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Climate activist Greta Thunberg: an inspiration to so many people, and a great ambassador for the #actuallyautistic community

Climate activist Greta Thunberg: an inspiration to so many people, and a great ambassador for the #actuallyautistic community

One can’t have failed to have noticed the awareness surrounding young climate activist Greta Thunberg, recently.

The sixteen year old Swede and Nobel Peace Prize nominee has been thrust into the limelight over the last few months, since she initiated a weekly school strike to protest about the lack of Government action to address issues surrounding global climate change.

Greta is autistic, and is probably the most famous advocate for autism that the community has ever seen. She’s been on national TV news broadcasts, and in national newspaper articles and at TED Talks, and doesn’t shy away from talking about her Asperger’s diagnosis.

Greta Thunberg_www.facebook.com:pg:gretathunbergswedenWhat’s fascinating is that autism is clearly a driving force behind her passion for redressing climate change. Greta Thunberg reportedly suffered from depression and issues with eating (not divulged by Greta as an eating disorder, but linked to her depression), aged eleven, in what seems to represent a classic example of autistic burnout. She stopped (for the most part) eating and talking, but then turned her life around. Turning her despair over the environment to action, she encouraged her family to support various changes to reduce their carbon footprint, and started making a stand.

Asked for an interview in DPA International about how her autism affects her work for the climate, Greta states: “Very positively. I’ve begun to realize that I can focus a lot more than most. But I can also get extremely tired when I run out of energy. If I hadn’t had Asperger’s, I’d have sought other routes.

Now I don’t do too well in groups, and work a lot more on my own than many other activists who want to start organizations and write charters and rules. That’s why #FridaysForFuture is a hashtag and a movement that puts the focus on research. “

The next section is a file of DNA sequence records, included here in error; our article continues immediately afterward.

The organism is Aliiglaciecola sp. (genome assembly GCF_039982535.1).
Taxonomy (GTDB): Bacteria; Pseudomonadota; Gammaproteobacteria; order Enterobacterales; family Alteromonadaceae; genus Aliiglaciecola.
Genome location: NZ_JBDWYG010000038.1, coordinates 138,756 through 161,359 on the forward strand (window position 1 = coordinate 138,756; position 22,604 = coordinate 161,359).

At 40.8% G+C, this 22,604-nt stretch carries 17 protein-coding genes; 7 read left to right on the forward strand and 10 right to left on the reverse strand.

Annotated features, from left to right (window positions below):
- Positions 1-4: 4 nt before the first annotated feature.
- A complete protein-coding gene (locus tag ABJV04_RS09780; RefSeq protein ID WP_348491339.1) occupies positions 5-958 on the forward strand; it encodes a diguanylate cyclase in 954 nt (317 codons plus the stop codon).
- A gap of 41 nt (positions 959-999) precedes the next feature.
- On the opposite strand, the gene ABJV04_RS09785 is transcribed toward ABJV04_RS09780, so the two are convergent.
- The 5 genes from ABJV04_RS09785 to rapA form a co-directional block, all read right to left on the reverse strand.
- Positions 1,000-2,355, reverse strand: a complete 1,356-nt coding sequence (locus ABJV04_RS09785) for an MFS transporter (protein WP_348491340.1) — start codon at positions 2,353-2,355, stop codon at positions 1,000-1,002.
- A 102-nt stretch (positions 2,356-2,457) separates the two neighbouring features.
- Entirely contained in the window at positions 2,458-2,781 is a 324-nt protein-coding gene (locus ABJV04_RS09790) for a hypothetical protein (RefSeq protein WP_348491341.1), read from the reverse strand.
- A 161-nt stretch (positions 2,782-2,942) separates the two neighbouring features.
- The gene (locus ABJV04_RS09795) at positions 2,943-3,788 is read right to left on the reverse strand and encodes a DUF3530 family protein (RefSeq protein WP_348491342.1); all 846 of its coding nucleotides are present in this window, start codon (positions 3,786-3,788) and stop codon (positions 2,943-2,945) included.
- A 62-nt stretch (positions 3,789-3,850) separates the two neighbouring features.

Greta Thunberg doesn’t look like most teenagers on TV

Greta Thunberg_www.facebook.com:pg:gretathunbergswedenWhat’s striking about Greta Thunberg, and is a big part of her media appeal, is that although she is sixteen, she looks much younger. Again, this is perhaps linked to her autism. Her hair in sensory friendly pigtails, wearing practical, comfy clothes, with no hint of make up or the interest to wear any, Greta doesn’t look like most teenagers on TV.

Her slim frame and short stature, attributed to her stunted growth at the time of her depressive episode, add to the childlike appearance; although her oratory is incredibly mature.

Some commentators, perhaps not knowing about her autism (or caring), have noted her ‘passive’ expression, and often deadpan delivery.

But this is a young woman who, as a Swede, is speaking in a second language. And Greta’s autism will affect her facial expressions and delivery, with ‘Aspies’ commonly lacking the facial expressions and reciprocal movements of their neurotypical peers, and often talking with a monotone type voice.

Autists are famed for their black and white thinking styles, obsessive interests, straight, truthful talking, and a sense of justice; there’s surely no better example of these traits than with Greta Thunberg.

She’s an inspiration to so many people and a great ambassador for the #actuallyautistic community.

A little disclaimer – here at Spectra.blog we don’t claim to be experts about Autism Spectrum Disorders / Conditions; the information we post here is based purely on our own exposure and experiences. We’d also love your feedback on our posts!

Read more about autistic influencers…

Autistic influencers – celebrating high-profile individuals forging a positive path to raise awareness and boost education about autism (Asperger’s / ASC / ASD)